It’s an urgent question not only for the medtech community and its patients, but one described as “top of mind" for the healthcare industry at large: How will surgical procedures recover and evolve as the country continues to navigate the COVID-19 pandemic?
When posed to a gathering of CEOs from some of the world’s largest devicemakers Tuesday, the consensus answer was that procedure volumes have made a comeback faster than expected and are approaching last year’s numbers—but long-term economic fallout and changing attitudes could also bring about a “new normal” in how care is delivered.
After sharp drop-offs as the nation locked down and began social distancing, the rate of surgical procedures began to turn around in May and June, nearing 80% of pre-COVID-19 levels, Monish Rajpal, managing director at L.E.K. Consulting, said while moderating a panel at AdvaMed's virtual conference.
Those numbers varied by medical specialty and hospital size, and of course by geographic region, Rajpal said, and were affected by range of factors including patients’ fear or reluctance to visit hospitals and clinics; unemployment rates; the prevalence of changed or dropped insurance coverage; and delays in referrals or diagnostic exams that would previously funnel patients toward certain procedures.
However, about a third of current volumes are patients who postponed their care during the initial stages of the pandemic, while hospitals and health systems have largely reduced their capacity by about 20% overall.
That’s in part because of new protocols brought on by COVID-19, including extra time allowed for surgeons and nurses to don additional personal protective equipment (PPE), said William Hawkins, former chairman and CEO of Medtronic, who now chairs the board of Duke University Health System.
“With the added complexity of PPE and everything else, it's adding about 10 minutes per procedure,” Hawkins said. “So, we have lost some efficiency … and 10 minutes is actually not insignificant for us.”
But still, patients are returning—resulting in a backlog from this year of about 7,000 cases, which Hawkins expects Duke to clear by the end of October—plus some growth on top of that.
“Honestly, I would not have expected things to have rebounded as quickly as they have, but we are about 102% of the prior year’s volume,” he said.
BD CEO and President Tom Polen said the recovery in acute areas such as peripheral vascular interventions and hernia surgeries has been more robust compared to those driven by screening processes such as biopsies or mammograms.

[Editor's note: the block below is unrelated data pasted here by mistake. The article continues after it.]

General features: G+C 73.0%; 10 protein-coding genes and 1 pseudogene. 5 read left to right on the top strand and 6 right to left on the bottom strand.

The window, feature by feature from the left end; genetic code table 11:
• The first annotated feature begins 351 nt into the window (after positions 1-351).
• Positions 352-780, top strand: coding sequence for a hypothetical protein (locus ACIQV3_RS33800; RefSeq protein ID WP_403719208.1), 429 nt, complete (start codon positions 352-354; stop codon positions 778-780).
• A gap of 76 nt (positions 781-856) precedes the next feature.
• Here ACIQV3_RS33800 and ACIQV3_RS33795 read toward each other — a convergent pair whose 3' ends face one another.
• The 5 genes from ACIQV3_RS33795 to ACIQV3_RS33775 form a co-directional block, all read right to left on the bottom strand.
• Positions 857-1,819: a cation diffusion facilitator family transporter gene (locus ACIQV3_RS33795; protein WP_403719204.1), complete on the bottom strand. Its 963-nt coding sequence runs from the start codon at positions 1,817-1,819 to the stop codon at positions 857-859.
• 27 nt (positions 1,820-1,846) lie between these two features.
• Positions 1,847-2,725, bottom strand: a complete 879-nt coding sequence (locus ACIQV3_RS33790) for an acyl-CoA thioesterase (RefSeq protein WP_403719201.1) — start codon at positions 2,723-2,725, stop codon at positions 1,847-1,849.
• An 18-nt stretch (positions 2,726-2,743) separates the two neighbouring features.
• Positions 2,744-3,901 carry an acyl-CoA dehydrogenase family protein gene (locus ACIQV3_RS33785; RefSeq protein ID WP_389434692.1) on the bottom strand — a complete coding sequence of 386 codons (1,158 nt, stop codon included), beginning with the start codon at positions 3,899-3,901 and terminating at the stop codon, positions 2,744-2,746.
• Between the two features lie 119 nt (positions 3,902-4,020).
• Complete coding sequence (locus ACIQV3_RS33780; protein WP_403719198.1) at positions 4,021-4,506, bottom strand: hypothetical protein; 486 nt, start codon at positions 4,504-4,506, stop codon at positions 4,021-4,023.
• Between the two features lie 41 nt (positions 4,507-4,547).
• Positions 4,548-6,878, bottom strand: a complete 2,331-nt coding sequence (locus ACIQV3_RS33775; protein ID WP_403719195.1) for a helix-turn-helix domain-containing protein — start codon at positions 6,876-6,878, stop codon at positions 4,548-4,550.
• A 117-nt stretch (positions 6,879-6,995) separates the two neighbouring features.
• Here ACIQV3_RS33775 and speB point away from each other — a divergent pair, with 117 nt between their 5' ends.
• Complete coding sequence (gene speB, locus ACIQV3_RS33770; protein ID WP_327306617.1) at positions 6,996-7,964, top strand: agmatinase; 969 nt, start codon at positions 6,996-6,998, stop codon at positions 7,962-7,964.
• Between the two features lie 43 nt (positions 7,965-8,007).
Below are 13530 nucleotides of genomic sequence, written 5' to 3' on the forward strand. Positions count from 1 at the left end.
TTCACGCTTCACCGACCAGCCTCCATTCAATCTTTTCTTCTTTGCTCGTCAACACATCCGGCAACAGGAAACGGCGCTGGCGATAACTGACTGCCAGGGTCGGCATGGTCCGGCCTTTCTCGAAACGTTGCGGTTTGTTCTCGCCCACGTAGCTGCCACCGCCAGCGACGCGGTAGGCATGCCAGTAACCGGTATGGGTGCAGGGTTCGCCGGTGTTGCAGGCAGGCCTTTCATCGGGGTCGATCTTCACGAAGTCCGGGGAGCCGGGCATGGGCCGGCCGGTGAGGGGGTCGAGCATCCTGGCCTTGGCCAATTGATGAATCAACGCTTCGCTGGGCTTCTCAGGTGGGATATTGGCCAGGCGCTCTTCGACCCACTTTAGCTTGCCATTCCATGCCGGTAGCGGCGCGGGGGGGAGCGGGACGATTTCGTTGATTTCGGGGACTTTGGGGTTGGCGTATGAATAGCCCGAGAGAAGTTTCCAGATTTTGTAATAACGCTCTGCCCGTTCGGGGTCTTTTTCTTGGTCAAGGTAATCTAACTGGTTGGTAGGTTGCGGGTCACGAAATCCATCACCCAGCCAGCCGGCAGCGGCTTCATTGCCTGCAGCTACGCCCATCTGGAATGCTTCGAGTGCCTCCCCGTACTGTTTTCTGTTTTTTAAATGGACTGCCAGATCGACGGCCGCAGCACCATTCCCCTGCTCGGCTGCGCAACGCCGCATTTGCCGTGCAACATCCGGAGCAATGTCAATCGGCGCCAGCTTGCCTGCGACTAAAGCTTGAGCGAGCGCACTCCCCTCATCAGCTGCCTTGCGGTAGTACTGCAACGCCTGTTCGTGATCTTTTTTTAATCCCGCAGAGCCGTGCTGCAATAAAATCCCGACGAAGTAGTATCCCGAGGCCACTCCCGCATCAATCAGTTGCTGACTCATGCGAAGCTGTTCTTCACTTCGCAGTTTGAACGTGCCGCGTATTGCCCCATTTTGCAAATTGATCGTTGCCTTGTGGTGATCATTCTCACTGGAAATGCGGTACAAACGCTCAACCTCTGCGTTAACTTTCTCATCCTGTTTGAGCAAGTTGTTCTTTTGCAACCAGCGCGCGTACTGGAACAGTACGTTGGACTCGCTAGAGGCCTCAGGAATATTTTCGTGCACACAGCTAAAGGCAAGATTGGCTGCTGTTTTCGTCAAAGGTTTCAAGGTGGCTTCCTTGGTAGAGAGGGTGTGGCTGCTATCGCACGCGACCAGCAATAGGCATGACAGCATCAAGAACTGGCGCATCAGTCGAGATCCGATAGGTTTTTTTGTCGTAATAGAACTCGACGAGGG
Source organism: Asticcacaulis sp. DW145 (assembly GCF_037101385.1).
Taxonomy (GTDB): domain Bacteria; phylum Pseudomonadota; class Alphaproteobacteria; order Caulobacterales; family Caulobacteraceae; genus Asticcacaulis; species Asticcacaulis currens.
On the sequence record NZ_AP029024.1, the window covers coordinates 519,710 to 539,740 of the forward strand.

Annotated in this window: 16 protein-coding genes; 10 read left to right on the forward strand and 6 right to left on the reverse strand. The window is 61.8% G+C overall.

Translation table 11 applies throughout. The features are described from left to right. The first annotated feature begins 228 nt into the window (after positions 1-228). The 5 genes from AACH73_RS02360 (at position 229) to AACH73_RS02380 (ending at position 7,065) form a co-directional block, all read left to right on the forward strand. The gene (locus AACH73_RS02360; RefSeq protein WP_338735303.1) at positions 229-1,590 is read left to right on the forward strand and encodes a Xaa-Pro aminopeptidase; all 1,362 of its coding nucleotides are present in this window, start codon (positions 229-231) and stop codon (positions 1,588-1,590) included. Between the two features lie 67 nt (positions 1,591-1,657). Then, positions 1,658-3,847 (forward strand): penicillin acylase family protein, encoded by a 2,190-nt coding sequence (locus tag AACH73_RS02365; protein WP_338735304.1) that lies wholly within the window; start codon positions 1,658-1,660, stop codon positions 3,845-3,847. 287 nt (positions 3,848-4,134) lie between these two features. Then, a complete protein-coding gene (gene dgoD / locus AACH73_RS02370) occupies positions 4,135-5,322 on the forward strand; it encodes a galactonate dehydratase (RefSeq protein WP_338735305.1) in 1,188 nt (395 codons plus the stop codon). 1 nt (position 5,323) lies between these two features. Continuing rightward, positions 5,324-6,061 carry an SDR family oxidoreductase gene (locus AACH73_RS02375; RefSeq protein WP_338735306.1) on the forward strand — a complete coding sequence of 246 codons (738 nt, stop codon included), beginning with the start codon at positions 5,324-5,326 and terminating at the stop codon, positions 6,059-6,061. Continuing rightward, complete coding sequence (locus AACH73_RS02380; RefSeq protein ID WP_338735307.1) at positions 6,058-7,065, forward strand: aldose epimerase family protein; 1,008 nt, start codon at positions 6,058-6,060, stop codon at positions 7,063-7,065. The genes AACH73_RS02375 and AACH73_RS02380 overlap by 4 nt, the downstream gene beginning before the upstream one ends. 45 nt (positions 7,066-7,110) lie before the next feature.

“And beyond procedural volumes, there’s general patient visits,” Polen said. “We look at just testing volumes—non-COVID testing volumes—as a good surrogate.”
“If you look at the types of tests that are run in routine physicals," he added, "they drive a lot of the blood testing that you may see reported out of reference labs. For routine patient visits, we saw about 75% of normal in June, and we saw that go to about 80% in July. I think that matches.”
Meanwhile, orthopedic and spinal procedures are currently seeing a “V-shape recovery,” according to Stryker Chairman and CEO Kevin Lobo.
“Everything completely stopped in the month of April,” said Lobo, who also serves as chair of AdvaMed’s board of directors. “May was better than April, and June was better than May. And that's continued into August.”
Stryker is seeing more than 80% of its procedural volume return in those areas, though the business has begun to move out of hospitals and toward free-standing, ambulatory surgery centers, where patients now seem to feel more comfortable.
“A new dynamic through the pandemic is that patients are quite happy to go home on the same day, and that's not something that patients were previously as excited about—but they don't want to be in the hospital,” Lobo said.
The wariness surrounding the coronavirus also caused surprising slowdowns in stroke and trauma care, he said, as people were afraid to go to the emergency room. But when it comes to elective surgeries and necessary orthopedic treatments, the hurried pivot toward surgical centers has only accelerated plans long in the making.
“We were already gearing up for this, but I think the medtech companies that have the hospital OR as their center of gravity have to adjust and change their approach, and really have a different strategy for the surgery centers, which we're in the process of deploying right now,” Lobo said. “It's a big change for us.”
Whatever the new normal becomes, it may not resemble how business was conducted in 2019, said Nacho Abia, chief operating officer of Olympus and president and CEO of its U.S. division.
“The only thing I know definitely is that there was a world before COVID-19 and there's going to be a world after COVID-19,” Abia said. “I think there’s going to be a significant difference not only in medicine and the way medicine is provided, but in general.”
A large part of that will come from the adoption of telemedicine, virtual consults and in-home patient care, at least for follow-ups after a procedure, he said.
Other areas, such as colonoscopies and colon cancer screening—where Olympus maintains a large presence and has seen its numbers drop significantly, while eyeing a return to form by later this year or next spring—may have their recoveries delayed until a vaccine is available.
“The only message I have for everybody is that this is the time to be flexible, to be agile more than ever and to reinvent ourselves as many times as we need to do it right,” Abia said. “I think we will be creating a new normal as we get to it.”